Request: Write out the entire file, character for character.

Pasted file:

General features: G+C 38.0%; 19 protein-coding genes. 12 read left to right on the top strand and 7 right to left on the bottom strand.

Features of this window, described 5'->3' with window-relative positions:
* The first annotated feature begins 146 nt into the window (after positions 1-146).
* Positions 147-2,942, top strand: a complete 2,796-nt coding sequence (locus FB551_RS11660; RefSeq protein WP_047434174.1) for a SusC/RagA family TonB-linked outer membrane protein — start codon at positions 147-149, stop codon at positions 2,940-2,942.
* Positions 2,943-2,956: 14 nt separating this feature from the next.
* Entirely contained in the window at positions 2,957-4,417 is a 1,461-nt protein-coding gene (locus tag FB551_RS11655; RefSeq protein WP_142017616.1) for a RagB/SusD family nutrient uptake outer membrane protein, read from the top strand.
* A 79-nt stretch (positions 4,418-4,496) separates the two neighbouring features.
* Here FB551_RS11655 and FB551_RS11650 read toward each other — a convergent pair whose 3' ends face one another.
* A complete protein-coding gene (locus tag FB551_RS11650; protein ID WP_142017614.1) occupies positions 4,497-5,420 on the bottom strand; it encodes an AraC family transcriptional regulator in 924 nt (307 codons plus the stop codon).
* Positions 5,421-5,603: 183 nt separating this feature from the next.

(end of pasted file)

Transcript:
General features: G+C 38.0%; 19 protein-coding genes. 12 read left to right on the top strand and 7 right to left on the bottom strand.

Features of this window, described 5'->3' with window-relative positions:
* The first annotated feature begins 146 nt into the window (after positions 1-146).
* Positions 147-2,942, top strand: a complete 2,796-nt coding sequence (locus FB551_RS11660; RefSeq protein WP_047434174.1) for a SusC/RagA family TonB-linked outer membrane protein — start codon at positions 147-149, stop codon at positions 2,940-2,942.
* Positions 2,943-2,956: 14 nt separating this feature from the next.
* Entirely contained in the window at positions 2,957-4,417 is a 1,461-nt protein-coding gene (locus tag FB551_RS11655; RefSeq protein WP_142017616.1) for a RagB/SusD family nutrient uptake outer membrane protein, read from the top strand.
* A 79-nt stretch (positions 4,418-4,496) separates the two neighbouring features.
* Here FB551_RS11655 and FB551_RS11650 read toward each other — a convergent pair whose 3' ends face one another.
* A complete protein-coding gene (locus tag FB551_RS11650; protein ID WP_142017614.1) occupies positions 4,497-5,420 on the bottom strand; it encodes an AraC family transcriptional regulator in 924 nt (307 codons plus the stop codon).
* Positions 5,421-5,603: 183 nt separating this feature from the next.